Apple gets iPhone technology in $600m Dialog deal

AppleApple Inc is buying the power-management technology at the heart of its iPhones in a 600 million dollar.
The purchased deal is with Dialog Semi-conductor that also secures the German-listed company’s role as a supplier to the United States tech giant.
The agreement to acquire patents and people from the Anglo-German chip designer is not only unusual, but also the largest of its kind by Apple, whose last sizeable acquisition was the $350 million purchase of Face ID creator PrimeSense in 2013.
Dialog shares surged as much as 34 per cent late last week, their most since 2002, as the deal bought the company time to reduce its dependence on Apple, which it expects to account for three-quarters of this year’s sales.
Dialog’s shares had tumbled earlier this year when it said Apple planned to use chips from another supplier.
Dialog Chief Executive, Mr Jalal Bagherli, told Reuters that he could now lead a “managed, smooth” transformation of the business as Dialog seeks new opportunities, in areas such as the Internet of Things (IoT) that includes connected devices like home speakers, fitness trackers or smartwatches.
Since the first iPhones a decade ago, Apple has used Dialog power-management chips to extend its battery life.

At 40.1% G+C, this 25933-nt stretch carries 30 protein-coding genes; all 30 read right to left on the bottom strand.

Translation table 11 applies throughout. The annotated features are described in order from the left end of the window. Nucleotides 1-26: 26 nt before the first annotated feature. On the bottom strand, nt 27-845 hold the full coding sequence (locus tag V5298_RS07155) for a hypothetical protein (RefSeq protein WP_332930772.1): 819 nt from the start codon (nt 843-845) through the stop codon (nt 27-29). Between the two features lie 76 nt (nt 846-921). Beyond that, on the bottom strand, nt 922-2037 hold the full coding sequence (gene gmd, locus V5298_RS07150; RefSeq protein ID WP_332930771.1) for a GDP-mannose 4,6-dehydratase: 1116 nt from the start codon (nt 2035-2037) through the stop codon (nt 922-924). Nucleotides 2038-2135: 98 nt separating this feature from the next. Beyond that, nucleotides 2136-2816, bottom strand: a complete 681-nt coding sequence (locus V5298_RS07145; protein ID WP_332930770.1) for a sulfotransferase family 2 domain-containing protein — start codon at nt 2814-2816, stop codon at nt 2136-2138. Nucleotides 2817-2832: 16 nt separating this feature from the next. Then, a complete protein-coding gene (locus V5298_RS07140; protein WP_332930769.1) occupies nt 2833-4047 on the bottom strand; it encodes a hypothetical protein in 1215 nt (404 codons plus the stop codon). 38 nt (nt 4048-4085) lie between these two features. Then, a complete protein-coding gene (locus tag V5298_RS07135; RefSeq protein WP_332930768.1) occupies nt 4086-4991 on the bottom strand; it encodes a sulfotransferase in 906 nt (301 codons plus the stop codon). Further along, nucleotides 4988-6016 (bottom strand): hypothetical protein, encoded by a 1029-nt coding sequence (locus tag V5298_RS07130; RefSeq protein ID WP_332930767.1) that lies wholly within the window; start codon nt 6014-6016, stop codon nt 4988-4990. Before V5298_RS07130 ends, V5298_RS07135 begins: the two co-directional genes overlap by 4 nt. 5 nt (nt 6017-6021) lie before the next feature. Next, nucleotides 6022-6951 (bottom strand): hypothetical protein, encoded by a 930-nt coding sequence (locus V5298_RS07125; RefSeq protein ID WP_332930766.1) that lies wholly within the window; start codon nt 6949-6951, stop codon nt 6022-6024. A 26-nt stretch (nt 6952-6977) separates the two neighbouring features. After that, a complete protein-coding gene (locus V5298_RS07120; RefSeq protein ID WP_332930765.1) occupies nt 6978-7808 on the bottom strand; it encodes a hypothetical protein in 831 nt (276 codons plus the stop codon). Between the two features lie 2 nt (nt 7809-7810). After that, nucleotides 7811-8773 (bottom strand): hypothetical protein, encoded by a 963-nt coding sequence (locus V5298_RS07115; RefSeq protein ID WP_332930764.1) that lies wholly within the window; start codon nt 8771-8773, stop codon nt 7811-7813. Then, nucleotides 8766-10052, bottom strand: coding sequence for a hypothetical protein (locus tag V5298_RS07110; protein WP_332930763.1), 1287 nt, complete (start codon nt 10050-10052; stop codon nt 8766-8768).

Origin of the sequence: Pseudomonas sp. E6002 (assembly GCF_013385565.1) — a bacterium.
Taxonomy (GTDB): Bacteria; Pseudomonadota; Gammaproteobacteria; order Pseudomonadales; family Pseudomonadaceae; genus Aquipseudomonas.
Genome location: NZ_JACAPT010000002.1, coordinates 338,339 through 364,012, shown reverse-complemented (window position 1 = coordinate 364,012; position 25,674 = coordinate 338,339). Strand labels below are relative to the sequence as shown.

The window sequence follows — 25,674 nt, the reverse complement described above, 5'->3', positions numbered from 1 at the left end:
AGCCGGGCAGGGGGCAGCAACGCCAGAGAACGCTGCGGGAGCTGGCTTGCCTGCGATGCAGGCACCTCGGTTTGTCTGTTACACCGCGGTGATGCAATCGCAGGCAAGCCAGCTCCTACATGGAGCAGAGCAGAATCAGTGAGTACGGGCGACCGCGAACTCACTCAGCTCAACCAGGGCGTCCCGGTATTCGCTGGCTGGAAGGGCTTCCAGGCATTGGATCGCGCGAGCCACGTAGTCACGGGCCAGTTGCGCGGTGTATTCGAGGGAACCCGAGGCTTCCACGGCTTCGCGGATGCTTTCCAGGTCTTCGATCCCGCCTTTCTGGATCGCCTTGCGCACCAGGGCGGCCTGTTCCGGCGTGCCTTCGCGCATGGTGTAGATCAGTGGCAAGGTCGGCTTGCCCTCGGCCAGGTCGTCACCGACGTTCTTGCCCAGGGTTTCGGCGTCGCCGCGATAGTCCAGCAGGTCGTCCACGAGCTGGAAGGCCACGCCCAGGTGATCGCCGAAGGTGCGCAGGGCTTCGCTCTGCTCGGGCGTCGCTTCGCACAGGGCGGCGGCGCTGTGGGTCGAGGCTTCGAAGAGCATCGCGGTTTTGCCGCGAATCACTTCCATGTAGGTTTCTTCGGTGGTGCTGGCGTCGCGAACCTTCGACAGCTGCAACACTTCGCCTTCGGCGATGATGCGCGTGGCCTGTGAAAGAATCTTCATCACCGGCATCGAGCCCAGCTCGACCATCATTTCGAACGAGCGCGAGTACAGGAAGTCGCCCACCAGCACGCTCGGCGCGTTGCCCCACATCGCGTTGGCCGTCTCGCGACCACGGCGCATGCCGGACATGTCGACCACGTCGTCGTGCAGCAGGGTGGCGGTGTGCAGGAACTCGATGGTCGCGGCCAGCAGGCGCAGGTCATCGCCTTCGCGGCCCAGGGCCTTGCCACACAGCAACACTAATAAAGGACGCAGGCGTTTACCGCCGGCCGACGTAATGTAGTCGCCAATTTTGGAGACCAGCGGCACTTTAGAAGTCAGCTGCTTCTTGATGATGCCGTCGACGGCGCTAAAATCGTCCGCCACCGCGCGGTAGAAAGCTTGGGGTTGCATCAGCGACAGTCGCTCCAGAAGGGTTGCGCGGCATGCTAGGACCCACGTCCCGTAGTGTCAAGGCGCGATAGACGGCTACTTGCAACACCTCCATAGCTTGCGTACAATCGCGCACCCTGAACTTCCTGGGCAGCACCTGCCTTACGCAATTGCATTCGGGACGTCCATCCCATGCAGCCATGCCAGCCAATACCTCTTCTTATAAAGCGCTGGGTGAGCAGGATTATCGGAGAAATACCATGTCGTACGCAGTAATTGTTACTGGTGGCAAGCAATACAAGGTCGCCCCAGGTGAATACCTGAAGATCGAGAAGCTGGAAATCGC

Under the deal, Apple is buying patents, a 300-strong engineering team, most of which already worked on chips for Apple devices and Dialog offices in Britain, Italy, and Germany.
Dialog said its 2018 revenue would not be affected and it would continue shipments of existing main power management integrated circuits (PMICs) to Apple.
It expects to sell current and future generations of so-called sub-PMICs to Apple.
Bagherli said that Apple increasingly viewed main PMICs, which are central to the operation of its devices, as a strategic element that it wanted to control directly.
This was not the case for sub-PMICs that manage features such as onboard cameras, he told Reuters.
After the deal, Dialog expects Apple to account for 35-40 per cent of its total revenues in 2022. That is down from around 75 per cent in the current year. Headcount will fall to 1,800.
The chipmaker also said it would begin a share buyback programme for up to 10 per cent of its stock following its next quarterly trading update.
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The 600 million dollars windfall will add to Dialog’s already-healthy net cash position of 525 million dollars, analysts said.
Other chip designers in Europe have struggled to manage their relationship with Apple due to its sheer scale.
Britain’s Imagination Technologies ended up being sold to a Chinese-backed fund last year after losing Apple as a client.
“Dialog has bought itself much more than just time,” said Mr Karsten Iltgen, an analyst at Bankhaus Lampe, which rates the stock ‘buy’.
“Its Apple business has been clearly defined and put on a sound long-term footing,” he said.
Half of the deal’s value, or about 300 million dollars, is cash for the Dialog engineers and offices and the other 300 million dollars is pre-payment to Dialog for supplying chips over the next three years, according to the deal agreement.
Dialog said it would continue to deliver chips to other customers, focusing on the automotive and internet-of-things markets, among others.
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